of, as it were, clauses which specify in some detail what the
Assembly could or could not do, it simply said the Assembly will
have the power to do as it wishes in detail on this policy. That
guidance is now to be followed by a new Whitehall Department on
drafting primary legislation and drafting bills affecting Wales
as well as England.
Q205 Mark Williams: Are there any
monitoring arrangements in place to ensure that guidance is being,
in the first place, looked at and then followed?
Mr Hain: I guess your Committee
might want to take an interest in that! The procedure is that
all legislation affecting Wales is monitored extremely closely.
Indeed, we helped draft it by the Wales Office, and, as often
as not, working in partnership with the Assembly. It is often
Assembly officials who provide the expertise, because they are
the lead officials, and Wales Office officials and ministers if
needs be will be involved in some brokering and extra assistance
at the Whitehall end of things, so that process will occur. If
there were any attempt, as it were, to depart from it, then we
have the Devolution Guidance Note to assist us in making sure
that the new regime is kept to.
Q206 Mrs Moon: I wonder if I could
ask you a different question, about aiding communication between
Whitehall civil servants and Assembly civil servants, if I could
put it that way. It has been suggested that to assist understanding
and to aid scrutiny an explanatory memorandum be attached to Bills
explaining which clauses were relevant to Wales and which clause
were going to be enacted differently in Wales. Would you find
this a useful proposal? Do you think it would aid both scrutiny
Mr Hain: I think there is an explanatory
memorandum attached to all clauses at the present time. That would
make it clear where there were Welsh-only clauses. We could perhaps
look at making that even clearer, given the new framework powers
that are being granted. We also envisagealthough I realise
we are not discussing this yetthat when an Order in Council
comes before the House of Commons and the House of Lords there
will be an explanatory memorandum attached to that, explaining
exactly what its purpose is and exactly how it will operate.
Rhodri Morgan: In relation to
this Bill itself, whereas it would be a huge burden of time to
get it translated into Welsh around the time of publication, we
do think it might be practical to have the explanatory memorandum
(which would be 20 pages, say) translated into Welsh at a pretty
early stagemaybe not before second reading but possibly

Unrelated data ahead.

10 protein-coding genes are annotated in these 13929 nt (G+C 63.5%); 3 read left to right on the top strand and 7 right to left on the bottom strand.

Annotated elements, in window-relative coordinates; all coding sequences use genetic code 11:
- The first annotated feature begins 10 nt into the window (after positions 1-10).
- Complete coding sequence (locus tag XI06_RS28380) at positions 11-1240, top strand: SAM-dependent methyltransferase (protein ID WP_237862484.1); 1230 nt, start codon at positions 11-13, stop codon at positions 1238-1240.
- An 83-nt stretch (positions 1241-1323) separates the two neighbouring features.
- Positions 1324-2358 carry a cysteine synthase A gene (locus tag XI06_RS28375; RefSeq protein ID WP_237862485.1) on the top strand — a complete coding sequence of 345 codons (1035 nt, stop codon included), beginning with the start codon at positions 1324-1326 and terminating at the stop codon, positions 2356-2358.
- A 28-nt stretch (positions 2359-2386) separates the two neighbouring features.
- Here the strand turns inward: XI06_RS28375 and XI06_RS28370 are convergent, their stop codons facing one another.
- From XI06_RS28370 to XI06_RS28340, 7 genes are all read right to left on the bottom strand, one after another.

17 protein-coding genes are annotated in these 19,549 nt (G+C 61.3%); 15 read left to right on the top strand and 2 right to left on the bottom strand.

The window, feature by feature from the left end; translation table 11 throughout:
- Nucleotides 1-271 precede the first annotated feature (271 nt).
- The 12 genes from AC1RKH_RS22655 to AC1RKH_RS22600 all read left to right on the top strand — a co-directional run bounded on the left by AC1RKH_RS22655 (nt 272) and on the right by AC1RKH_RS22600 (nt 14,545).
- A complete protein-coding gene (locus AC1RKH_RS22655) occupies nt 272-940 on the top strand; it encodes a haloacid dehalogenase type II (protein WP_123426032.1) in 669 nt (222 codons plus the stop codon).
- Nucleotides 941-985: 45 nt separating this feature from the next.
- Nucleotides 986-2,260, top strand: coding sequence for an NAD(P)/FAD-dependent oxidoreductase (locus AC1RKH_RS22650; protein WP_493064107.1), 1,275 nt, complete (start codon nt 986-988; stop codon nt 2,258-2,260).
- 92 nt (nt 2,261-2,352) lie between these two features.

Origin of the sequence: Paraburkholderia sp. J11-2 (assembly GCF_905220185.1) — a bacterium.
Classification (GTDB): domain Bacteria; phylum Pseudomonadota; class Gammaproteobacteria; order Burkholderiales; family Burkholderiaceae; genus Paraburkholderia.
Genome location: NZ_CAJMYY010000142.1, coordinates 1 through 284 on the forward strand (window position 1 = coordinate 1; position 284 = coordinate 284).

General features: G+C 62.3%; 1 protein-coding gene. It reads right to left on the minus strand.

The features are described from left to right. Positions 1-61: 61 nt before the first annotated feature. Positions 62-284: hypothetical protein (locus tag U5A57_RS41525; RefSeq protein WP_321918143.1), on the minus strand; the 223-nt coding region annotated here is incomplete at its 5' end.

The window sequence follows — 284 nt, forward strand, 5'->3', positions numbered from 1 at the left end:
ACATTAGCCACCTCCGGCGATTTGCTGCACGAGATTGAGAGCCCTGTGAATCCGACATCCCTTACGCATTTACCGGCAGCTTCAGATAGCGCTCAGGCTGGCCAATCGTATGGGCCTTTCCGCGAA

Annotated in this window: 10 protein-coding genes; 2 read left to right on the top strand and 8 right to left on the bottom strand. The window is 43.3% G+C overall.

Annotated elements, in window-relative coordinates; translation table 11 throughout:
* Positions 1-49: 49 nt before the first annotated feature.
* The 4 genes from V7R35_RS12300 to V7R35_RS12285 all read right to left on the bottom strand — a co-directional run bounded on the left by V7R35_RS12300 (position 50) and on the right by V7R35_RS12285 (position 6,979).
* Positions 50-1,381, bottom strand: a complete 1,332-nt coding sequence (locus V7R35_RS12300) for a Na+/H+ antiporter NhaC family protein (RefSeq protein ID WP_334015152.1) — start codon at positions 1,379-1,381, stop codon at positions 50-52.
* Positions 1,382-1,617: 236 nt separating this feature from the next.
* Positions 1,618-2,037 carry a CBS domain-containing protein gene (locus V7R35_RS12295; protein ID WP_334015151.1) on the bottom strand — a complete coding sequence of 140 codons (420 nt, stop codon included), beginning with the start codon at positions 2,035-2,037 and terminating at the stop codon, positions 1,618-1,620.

well before your committee stage starts here.
Mr Hain: Perhaps I may make one
other point that I perhaps overlooked in answering the question.
My experience has beenand I am sure Rhodri will agreethat
our officials in the Wales Office and the Assembly work very closely
together. There is a common purpose. Sometimes issues have to
be resolved in the nature of the situation but they have a common
Q207 Mrs Moon: I do not think the
suggestion was that there is a problem in the Wales Office. I
think the suggestion was that some other government department
is perhaps not aware of issues in the Wales Office.
Mr Hain: Our job in the Wales
Office is to make them awareas we do when we need to.
Rhodri Morgan: And I have suddenly
lost the power of speech!
Mrs Moon: Indeed.
Q208 Chairman: Should you ensure
that there is some sort of statement by those departments that
they would do that? There is the recent example of DCMS not undertaking
certain things in relation to the Welsh language. Is there any
request that you should explore that?
Mr Hain: The Parliamentary Under-Secretary
of State made it clear that that had been a less than desirable
procedure. Sometimes there are slip ups, but we usually put them
right or spot them coming and make sure that things are done in
the way that was intended.
Q209 Chairman: Would it be in orderand
this is not a flippant remarkthat the officials might visit
Wales on some staff development programme to get some understanding
of how devolution is unfolding?
Mr Hain: My experienceand
certainly of Wales Office officials who have been there since
the beginning, following 1999 and the establishment of the Assemblyis
that whereas Whitehall was on a very steep learning curve at the
beginning at official level, and, dare I say it, occasionally
at ministerial level as well, that has largely receded. So I am
not sure there is a problem here, but you are free to make any
observations, Chairman, and your Committee, on this as you see
Q210 Mr Crabb: Going back to the
Orders in Council procedure, you kindly submitted a memorandum
which outlined in detail how the procedure would work. It is clear
from reading the document that you both get on well and agree
on the big issues. Do you envisage any potential problems for
the Order in Council procedure, should we perhaps have a Secretary
of State and First Minister who do not have the same kind of goodwill
that you both enjoy?
Mr Hain: What a suggestion! It
is an important question that I think we would both be pleased
to address. If you are envisaging a situation which is quite conceivable
in the futureof a different colour government in London